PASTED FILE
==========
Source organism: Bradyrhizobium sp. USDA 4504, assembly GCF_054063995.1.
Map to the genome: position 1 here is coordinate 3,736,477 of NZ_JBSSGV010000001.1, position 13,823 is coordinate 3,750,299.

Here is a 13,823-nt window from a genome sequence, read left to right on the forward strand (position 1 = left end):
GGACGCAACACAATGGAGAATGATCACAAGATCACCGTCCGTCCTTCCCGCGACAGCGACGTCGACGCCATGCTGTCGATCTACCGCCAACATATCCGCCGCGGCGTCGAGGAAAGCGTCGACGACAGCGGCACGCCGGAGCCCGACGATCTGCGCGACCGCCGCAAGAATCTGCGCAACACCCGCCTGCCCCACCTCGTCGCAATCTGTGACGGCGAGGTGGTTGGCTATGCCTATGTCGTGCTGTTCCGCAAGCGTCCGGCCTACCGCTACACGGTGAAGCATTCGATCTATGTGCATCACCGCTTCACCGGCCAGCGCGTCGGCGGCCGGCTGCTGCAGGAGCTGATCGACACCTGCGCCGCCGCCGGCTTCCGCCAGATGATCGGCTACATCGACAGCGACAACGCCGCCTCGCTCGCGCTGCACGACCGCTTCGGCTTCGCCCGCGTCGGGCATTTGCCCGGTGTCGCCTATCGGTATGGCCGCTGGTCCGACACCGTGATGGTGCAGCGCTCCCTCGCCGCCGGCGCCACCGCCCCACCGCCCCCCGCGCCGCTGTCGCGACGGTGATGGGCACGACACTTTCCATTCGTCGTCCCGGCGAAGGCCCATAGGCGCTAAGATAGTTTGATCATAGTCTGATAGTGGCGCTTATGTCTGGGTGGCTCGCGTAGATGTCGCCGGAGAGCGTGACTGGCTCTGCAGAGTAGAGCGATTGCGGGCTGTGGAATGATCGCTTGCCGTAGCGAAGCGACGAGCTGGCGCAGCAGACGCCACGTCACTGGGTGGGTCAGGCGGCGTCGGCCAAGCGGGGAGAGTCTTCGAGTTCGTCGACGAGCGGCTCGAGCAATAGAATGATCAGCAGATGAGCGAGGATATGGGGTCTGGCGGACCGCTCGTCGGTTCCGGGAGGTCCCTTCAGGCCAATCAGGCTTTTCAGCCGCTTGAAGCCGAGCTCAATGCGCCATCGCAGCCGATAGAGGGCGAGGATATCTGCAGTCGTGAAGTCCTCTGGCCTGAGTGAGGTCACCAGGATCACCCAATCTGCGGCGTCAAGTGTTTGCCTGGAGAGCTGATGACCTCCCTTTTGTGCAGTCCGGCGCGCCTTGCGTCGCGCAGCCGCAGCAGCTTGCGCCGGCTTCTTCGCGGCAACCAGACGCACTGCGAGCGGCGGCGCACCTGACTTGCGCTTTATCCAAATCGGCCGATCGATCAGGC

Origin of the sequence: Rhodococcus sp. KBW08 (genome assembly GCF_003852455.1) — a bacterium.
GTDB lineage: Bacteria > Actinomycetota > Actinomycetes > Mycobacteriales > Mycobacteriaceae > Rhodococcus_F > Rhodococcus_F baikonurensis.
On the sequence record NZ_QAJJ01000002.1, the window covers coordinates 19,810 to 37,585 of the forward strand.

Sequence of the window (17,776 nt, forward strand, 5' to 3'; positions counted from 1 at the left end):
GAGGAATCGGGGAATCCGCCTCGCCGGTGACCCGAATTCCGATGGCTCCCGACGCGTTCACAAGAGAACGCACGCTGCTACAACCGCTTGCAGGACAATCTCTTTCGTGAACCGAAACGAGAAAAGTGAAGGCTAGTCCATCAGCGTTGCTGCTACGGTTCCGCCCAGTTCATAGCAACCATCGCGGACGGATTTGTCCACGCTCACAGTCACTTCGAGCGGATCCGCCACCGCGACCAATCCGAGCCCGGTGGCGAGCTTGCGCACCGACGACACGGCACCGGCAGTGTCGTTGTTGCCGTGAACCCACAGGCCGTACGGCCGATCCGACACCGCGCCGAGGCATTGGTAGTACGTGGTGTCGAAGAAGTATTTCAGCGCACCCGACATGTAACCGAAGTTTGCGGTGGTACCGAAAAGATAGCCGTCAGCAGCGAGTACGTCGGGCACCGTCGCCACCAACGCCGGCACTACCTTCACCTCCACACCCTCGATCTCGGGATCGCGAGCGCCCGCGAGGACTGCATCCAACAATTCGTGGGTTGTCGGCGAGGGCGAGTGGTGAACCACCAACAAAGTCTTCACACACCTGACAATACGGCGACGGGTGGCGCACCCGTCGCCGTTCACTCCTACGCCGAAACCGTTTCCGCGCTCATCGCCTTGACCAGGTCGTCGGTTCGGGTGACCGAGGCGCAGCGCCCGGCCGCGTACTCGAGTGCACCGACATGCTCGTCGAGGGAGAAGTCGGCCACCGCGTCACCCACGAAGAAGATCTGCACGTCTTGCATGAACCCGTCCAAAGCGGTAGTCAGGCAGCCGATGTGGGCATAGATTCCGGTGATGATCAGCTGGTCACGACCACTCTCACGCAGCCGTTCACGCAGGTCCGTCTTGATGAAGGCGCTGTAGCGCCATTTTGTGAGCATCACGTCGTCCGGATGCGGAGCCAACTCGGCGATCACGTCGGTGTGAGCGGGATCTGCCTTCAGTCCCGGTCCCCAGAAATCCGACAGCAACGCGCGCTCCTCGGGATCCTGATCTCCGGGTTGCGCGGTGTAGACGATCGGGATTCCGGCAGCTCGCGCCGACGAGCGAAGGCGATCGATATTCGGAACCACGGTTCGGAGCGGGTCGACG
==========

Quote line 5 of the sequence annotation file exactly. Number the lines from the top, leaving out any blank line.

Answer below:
Origin of the sequence: Rhodococcus sp. KBW08 (genome assembly GCF_003852455.1) — a bacterium.